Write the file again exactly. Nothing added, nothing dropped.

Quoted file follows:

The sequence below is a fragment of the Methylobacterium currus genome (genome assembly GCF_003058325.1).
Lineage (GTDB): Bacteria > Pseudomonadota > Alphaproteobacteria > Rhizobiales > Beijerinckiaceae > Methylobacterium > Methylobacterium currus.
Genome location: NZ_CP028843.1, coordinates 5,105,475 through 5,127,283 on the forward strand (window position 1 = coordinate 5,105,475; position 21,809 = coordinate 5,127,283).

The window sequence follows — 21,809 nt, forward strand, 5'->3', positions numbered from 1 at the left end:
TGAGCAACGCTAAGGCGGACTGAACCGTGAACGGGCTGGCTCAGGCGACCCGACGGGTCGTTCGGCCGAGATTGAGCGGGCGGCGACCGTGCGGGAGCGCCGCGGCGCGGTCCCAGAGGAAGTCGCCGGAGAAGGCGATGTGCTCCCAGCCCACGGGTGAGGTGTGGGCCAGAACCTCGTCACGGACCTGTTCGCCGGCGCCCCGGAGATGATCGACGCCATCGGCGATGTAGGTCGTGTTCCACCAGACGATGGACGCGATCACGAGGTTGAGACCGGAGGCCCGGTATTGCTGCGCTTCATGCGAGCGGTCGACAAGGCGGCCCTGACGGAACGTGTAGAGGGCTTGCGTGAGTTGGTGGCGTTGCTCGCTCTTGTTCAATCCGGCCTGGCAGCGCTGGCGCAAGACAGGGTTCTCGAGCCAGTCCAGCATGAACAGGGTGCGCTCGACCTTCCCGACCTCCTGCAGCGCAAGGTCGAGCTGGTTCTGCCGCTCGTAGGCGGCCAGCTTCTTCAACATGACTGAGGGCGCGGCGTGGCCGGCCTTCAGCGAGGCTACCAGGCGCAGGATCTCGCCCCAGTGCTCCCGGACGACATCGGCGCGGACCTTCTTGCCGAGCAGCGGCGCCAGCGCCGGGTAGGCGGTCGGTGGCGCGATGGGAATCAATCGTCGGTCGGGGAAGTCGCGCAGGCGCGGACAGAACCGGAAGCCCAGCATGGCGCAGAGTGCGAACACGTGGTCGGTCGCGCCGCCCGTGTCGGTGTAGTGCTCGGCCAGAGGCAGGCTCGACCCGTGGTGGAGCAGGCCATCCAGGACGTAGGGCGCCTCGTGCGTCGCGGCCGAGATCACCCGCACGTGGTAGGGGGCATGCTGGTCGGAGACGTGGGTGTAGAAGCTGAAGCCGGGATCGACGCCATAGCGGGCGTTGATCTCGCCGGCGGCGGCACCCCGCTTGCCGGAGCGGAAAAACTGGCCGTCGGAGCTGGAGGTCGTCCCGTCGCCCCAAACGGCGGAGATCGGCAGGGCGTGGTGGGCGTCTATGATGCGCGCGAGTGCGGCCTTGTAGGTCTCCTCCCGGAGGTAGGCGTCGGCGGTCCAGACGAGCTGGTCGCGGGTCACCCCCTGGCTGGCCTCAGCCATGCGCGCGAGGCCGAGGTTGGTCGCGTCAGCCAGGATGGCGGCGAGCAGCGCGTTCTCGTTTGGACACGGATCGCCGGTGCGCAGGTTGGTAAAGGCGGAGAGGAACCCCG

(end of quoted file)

The sequence below is a fragment of the Methylobacterium currus genome (genome assembly GCF_003058325.1).
Lineage (GTDB): Bacteria > Pseudomonadota > Alphaproteobacteria > Rhizobiales > Beijerinckiaceae > Methylobacterium > Methylobacterium currus.
Genome location: NZ_CP028843.1, coordinates 5,105,475 through 5,127,283 on the forward strand (window position 1 = coordinate 5,105,475; position 21,809 = coordinate 5,127,283).

The window sequence follows — 21,809 nt, forward strand, 5'->3', positions numbered from 1 at the left end:
TGAGCAACGCTAAGGCGGACTGAACCGTGAACGGGCTGGCTCAGGCGACCCGACGGGTCGTTCGGCCGAGATTGAGCGGGCGGCGACCGTGCGGGAGCGCCGCGGCGCGGTCCCAGAGGAAGTCGCCGGAGAAGGCGATGTGCTCCCAGCCCACGGGTGAGGTGTGGGCCAGAACCTCGTCACGGACCTGTTCGCCGGCGCCCCGGAGATGATCGACGCCATCGGCGATGTAGGTCGTGTTCCACCAGACGATGGACGCGATCACGAGGTTGAGACCGGAGGCCCGGTATTGCTGCGCTTCATGCGAGCGGTCGACAAGGCGGCCCTGACGGAACGTGTAGAGGGCTTGCGTGAGTTGGTGGCGTTGCTCGCTCTTGTTCAATCCGGCCTGGCAGCGCTGGCGCAAGACAGGGTTCTCGAGCCAGTCCAGCATGAACAGGGTGCGCTCGACCTTCCCGACCTCCTGCAGCGCAAGGTCGAGCTGGTTCTGCCGCTCGTAGGCGGCCAGCTTCTTCAACATGACTGAGGGCGCGGCGTGGCCGGCCTTCAGCGAGGCTACCAGGCGCAGGATCTCGCCCCAGTGCTCCCGGACGACATCGGCGCGGACCTTCTTGCCGAGCAGCGGCGCCAGCGCCGGGTAGGCGGTCGGTGGCGCGATGGGAATCAATCGTCGGTCGGGGAAGTCGCGCAGGCGCGGACAGAACCGGAAGCCCAGCATGGCGCAGAGTGCGAACACGTGGTCGGTCGCGCCGCCCGTGTCGGTGTAGTGCTCGGCCAGAGGCAGGCTCGACCCGTGGTGGAGCAGGCCATCCAGGACGTAGGGCGCCTCGTGCGTCGCGGCCGAGATCACCCGCACGTGGTAGGGGGCATGCTGGTCGGAGACGTGGGTGTAGAAGCTGAAGCCGGGATCGACGCCATAGCGGGCGTTGATCTCGCCGGCGGCGGCACCCCGCTTGCCGGAGCGGAAAAACTGGCCGTCGGAGCTGGAGGTCGTCCCGTCGCCCCAAACGGCGGAGATCGGCAGGGCGTGGTGGGCGTCTATGATGCGCGCGAGTGCGGCCTTGTAGGTCTCCTCCCGGAGGTAGGCGTCGGCGGTCCAGACGAGCTGGTCGCGGGTCACCCCCTGGCTGGCCTCAGCCATGCGCGCGAGGCCGAGGTTGGTCGCGTCAGCCAGGATGGCGGCGAGCAGCGCGTTCTCGTTTGGACACGGATCGCCGGTGCGCAGGTTGGTAAAGGCGGAGAGGAACCCCG